- For the best action, attach lipless crankbaits to your line using loop knots, never with snap swivels or heavy leaders. There are plenty of online resources where you can learn to tie loop knots if you don’t already know how.
- Use a soft-tipped rod to better feel the throbbing vibration of the lure in the tip, and therefore calibrate your retrieve speed to get the heaviest vibration and loudest rattle possible.
- Use light lines (4- to 8-pound-test) for the smallest lipless crankbaits (less than 1/4 ounce), 10- to 12-pound-test line for 1/4-ounce lures, 12- to 15-pound for 1/2-ounce models, and up to 20 for 3/4- to 1-ounce versions.
- Lipless crankbaits are among the easiest lures for jumping bass to throw loose. Fight fish gingerly on a loose drag, and try to avoid making the fish jump.
- Small hooks on some lipless crankbaits cause lost fish. If necessary, change to a larger hook size to overcome this problem.
- When fishing debris-strewn bottoms, clip off one or both of the downward-turned trebles on the hooks. You’ll still hook plenty of fish but avoid many snags.
- Try to match the size of the lure to the size of the baitfish bass are eating. In late winter and early spring, larger lures often work better because small, young-of-the-year baitfish are not available. Switch to smaller lures in summer after baitfish spawn.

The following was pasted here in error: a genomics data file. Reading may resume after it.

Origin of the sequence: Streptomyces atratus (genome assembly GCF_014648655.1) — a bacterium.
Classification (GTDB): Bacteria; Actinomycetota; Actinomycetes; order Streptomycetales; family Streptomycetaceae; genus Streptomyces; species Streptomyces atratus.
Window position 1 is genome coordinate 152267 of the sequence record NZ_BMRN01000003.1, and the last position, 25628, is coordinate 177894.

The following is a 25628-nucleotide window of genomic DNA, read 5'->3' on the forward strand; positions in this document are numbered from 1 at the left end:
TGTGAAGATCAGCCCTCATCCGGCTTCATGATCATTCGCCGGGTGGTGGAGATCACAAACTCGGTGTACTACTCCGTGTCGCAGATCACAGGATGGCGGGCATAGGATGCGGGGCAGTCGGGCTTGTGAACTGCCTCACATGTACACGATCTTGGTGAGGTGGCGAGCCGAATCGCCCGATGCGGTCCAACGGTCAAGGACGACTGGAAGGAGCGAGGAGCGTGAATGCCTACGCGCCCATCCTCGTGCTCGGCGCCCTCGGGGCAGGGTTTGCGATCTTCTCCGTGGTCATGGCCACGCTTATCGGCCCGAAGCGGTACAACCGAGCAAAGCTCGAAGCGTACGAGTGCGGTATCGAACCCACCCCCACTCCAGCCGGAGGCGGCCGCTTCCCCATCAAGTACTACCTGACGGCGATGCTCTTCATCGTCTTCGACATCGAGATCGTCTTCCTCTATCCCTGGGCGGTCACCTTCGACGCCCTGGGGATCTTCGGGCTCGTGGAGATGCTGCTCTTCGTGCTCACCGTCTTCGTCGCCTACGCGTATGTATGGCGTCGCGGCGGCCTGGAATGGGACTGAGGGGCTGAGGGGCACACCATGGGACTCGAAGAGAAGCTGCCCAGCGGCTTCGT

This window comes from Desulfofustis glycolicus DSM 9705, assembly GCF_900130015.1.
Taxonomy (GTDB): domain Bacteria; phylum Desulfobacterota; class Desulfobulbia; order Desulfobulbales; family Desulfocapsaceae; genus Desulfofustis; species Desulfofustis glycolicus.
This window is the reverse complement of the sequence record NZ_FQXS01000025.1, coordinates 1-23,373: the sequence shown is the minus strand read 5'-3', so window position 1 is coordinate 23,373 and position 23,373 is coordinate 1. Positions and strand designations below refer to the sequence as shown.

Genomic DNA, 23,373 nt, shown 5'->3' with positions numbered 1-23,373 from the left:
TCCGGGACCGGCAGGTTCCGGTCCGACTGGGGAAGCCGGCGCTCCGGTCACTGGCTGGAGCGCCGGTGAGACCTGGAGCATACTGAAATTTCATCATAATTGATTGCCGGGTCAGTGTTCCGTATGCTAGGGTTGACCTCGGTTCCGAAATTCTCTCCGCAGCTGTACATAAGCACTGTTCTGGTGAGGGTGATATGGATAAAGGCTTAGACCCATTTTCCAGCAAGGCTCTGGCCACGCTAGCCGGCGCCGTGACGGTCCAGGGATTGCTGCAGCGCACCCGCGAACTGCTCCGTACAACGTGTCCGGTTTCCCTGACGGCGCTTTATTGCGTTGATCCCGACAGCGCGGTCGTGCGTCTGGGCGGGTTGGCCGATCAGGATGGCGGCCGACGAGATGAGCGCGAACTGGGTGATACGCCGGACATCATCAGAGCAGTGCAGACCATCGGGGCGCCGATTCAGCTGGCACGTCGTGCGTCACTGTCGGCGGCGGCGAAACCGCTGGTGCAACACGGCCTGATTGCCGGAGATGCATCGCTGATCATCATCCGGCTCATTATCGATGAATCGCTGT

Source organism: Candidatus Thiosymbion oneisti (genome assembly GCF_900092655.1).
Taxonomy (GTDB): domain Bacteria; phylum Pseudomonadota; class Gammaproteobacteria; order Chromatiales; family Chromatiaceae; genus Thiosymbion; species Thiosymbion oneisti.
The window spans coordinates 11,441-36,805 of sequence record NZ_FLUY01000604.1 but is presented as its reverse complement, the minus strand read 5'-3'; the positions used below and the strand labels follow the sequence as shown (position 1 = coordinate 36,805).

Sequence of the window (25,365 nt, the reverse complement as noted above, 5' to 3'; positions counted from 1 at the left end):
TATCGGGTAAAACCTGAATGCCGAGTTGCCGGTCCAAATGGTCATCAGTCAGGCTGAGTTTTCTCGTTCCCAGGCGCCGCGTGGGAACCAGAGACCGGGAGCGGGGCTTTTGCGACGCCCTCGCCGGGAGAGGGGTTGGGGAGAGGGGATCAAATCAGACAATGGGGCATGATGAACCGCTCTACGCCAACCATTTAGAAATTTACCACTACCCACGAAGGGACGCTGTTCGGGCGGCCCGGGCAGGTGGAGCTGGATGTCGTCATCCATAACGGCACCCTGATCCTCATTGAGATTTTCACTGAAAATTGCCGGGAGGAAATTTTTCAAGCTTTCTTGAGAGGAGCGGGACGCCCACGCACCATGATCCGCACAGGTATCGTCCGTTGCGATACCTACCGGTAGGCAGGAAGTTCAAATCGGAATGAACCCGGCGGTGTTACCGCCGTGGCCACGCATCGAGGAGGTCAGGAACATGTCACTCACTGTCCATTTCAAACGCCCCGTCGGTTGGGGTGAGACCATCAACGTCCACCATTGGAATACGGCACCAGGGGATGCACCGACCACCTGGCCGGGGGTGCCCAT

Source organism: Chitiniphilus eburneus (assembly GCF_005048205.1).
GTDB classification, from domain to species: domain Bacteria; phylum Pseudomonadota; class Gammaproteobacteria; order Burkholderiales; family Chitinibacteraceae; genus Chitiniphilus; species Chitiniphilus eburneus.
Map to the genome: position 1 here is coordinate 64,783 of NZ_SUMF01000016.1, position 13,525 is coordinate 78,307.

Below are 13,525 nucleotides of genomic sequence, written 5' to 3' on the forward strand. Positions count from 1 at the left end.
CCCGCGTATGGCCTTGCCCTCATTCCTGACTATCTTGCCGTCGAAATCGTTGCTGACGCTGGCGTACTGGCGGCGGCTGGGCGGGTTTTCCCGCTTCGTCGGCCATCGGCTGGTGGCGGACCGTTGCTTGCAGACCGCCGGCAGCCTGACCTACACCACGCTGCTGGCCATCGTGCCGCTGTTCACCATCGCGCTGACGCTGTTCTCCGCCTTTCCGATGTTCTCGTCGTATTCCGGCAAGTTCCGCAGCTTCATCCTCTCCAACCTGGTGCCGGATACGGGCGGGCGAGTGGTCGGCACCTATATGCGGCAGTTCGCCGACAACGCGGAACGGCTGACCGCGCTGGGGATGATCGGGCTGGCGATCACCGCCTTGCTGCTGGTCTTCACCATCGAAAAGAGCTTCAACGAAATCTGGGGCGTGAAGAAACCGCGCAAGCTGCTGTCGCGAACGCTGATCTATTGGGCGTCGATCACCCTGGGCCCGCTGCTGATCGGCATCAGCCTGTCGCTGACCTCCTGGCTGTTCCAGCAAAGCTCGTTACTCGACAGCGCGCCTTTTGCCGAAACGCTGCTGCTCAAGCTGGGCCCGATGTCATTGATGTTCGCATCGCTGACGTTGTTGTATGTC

- Thousands of bass are caught with these lures by simply casting past their holding positions and quickly cranking the lure back. Lipless crankbaits are great lures for children just learning to bass fish.
- As a rule of thumb, increase lure speed in clear water, especially where there is heavy fishing pressure, and reduce lure speed in dingy water, at night or under low-light conditions.
- You can comb broad areas with a lipless crankbait to find active biters. The narrow body has little wind or water resistance, allowing long-distance casts and rapid retrieves. A speedy retrieve optimizes the visual and acoustical attraction of the lure and allows fast coverage of large areas.
- In some situations, the best retrieve is one similar to that used when fishing a plastic grub. Cast the lure, let it sink, then lift hard with the rod, reeling in slack as it sinks again. Each time you yank upward, there is a rapid wiggle, and the long-distance sound transmissions make your lure known to nearby bass.